Closing the Gap
Education Business leaders challenge politicians to tackle low literacy, high dropout rates
PAIGE PARSONS TELEGRAPH-JOURNAL(Thursday August 21, 2014)
Overcoming low literacy and high dropout rates that plague schools serving the city’s low-income neighbourhoods means the province’s one-size-fits-all education model has to change, a collective of Saint John business people say.
The Business Community Anti-Poverty Initiative is hoping to use the upcoming election as an opportunity to raise awareness with politicians to address what they have coined as the education achievement gap.
Tom Gribbons, chair of the initiative, said during a meeting with the Telegraph-Journal editorial board Wednesday that a study comparing provincial and district high school graduation rates with cohorts from five priority Saint John neighbourhoods – Crescent Valley, old north end, lower west side, south end and Waterloo Village – yielded troubling results.
“We found a gap, which we’ve termed the achievement gap. And the achievement gap is quite large. After four years of high school, students on average, coming out of these five priority neighbourhoods, we’re only seeing half of them graduate,” Gribbons said.
Given five years to complete high school, an additional 18 per cent were able to get a diploma.
Several members of the initiative spoke about the group’s plans to bring the education gap to the forefront as an election issue during the editorial board meeting.
The BCAPI group has published a position paper titled Are We Failing to Prepare Children for Success? which lists some startling statistics, in addition to the 50 per cent graduating high school in four years number. A total of 22 per cent of Saint John children are not achieving Grade 2 literacy standards and that number is higher in low-income neighbourhoods. Statistics Canada shows 28 per cent of children 17 and under live in poverty in Saint John.
Through government, school, business and community partnerships, the group says some great work has been accomplished in the last 15 years, including the Early Learning Centre, the PALS (Partners Assisting Local Schools) program, ELF (Elementary Literacy Friends), En Route to Success, and others.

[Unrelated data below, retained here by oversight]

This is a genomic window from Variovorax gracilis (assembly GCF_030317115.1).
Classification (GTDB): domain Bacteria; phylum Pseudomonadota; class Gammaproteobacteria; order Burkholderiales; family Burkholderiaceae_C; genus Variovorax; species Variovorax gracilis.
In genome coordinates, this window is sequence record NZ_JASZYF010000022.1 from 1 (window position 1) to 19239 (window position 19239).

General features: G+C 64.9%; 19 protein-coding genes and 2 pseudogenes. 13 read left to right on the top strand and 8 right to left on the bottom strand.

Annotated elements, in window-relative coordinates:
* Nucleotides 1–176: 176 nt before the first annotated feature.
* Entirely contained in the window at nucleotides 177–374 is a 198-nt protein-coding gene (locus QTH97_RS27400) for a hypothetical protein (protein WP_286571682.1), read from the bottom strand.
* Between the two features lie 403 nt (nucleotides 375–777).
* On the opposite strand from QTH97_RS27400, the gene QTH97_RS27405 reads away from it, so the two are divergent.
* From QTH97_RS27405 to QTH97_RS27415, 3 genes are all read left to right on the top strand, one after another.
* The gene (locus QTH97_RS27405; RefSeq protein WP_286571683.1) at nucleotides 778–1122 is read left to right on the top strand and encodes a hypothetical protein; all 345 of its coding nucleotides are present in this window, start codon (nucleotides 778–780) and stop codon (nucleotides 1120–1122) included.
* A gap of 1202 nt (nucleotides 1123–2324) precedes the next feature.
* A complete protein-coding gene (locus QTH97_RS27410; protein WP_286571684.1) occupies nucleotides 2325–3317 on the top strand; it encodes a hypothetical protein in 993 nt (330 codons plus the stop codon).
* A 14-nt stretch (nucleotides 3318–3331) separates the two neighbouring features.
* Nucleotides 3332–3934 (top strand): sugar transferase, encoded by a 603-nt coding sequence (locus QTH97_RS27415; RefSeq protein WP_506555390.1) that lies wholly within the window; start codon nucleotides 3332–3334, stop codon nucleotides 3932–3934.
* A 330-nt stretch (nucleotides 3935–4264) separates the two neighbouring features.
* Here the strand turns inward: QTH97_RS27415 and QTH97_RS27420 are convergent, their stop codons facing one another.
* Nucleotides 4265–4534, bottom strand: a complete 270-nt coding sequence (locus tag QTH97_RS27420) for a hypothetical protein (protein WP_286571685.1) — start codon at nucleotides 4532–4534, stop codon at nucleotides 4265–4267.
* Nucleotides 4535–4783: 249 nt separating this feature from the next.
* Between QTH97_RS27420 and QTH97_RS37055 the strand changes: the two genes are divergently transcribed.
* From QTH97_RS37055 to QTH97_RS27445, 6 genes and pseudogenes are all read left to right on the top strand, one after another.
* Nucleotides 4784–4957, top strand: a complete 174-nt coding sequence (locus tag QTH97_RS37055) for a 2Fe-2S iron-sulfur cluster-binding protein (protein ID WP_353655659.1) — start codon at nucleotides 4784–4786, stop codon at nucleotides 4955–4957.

Gribbons said areas to be targeted include early childhood education, early literacy and extra interventions in high school.
“If we want to make sure that our children are graduating with a real diploma after Grade 12, then we have to worry about them before they even hit kindergarten. We have to make sure they can read by Grade 2 if we want to reduce the achievement gap,’ Gribbons said, explaining the initiative’s “cradle to career” mandate.
In 2013, the provincial average for Grade 2 students at an appropriate reading level or above was 79.5 per cent. Reading scores were nearly 20 per cent lower at Hazen White-St. Francis School – a kindergarten to Grade 8 school that serves many of the students that come from Crescent Valley – one of Saint John’s priority neighbourhoods.
The anti-poverty initiative argues reducing that gap means allocating more resources to places where students are struggling – Saint John’s inner city schools, as well as some schools in Moncton and rural communities that also struggle with literacy and other outcomes.
“Ever since Equal Opportunity in the 1960s, there’s been a policy of one size fits all, per capita funding for education and we’d like to challenge that notion. There are certain areas where more money needs to be spent,” Gribbons said
In the spring, the group met separately with Premier David Al-ward, Liberal Leader Brian Gallant and NDP Leader Dominic Cardy. Gribbons said that while all three leaders had an understanding of the problems, they were all also hesitant to make strong statements about funding, particularly funding that would see a shift away from the per capita model.
“We didn’t feel that they were really ready to buy into that at the time. One of the facts we have in New Brunswick is that Equal Opportunity is dogma in all the major parties, and to tinker with it is something that’s very difficult,” he said.
Gary Lawson, also a member of the initiative, explained that their vision is not about schools with better outcomes getting less funding, but about reallocating and increasing overall investment in education to raise the whole province’s benchmark.
“Natural resources are wonderful for our province and we absolutely need them, but the long-term investment we have to make in our province, if we want to sustain it, is in education,” Lawson said.
Roxanne Fairweather, another BCAPI member, pointed to a recent study by TD Bank economist Craig Alexander that showed Canada’s over all educational scores have fallen among OECD countries. New Brunswick has the second lowest literacy rate in Canada.
Fairweather said catching struggling readers at the Grade 2 level is crucial to creating lifelong learners. Through programs such as ELF, she said data has proven that 20 hours of extra time-on-task with a child can raise their literacy skills by as much as two levels. The long-term payback of that investment to society is enormous, Fairweather stressed.
The BCAPI group has specific goals within two years, 90 per cent of children will achieve Grade 2 literacy standards, including those living in low-in come neighbourhoods; and within five years, 90 per cent of students will graduate high school, including those who live in low-income neighbour hoods.
The group hopes Saint John voters make education a priority issue during the campaign leading up to the Sept 22 election.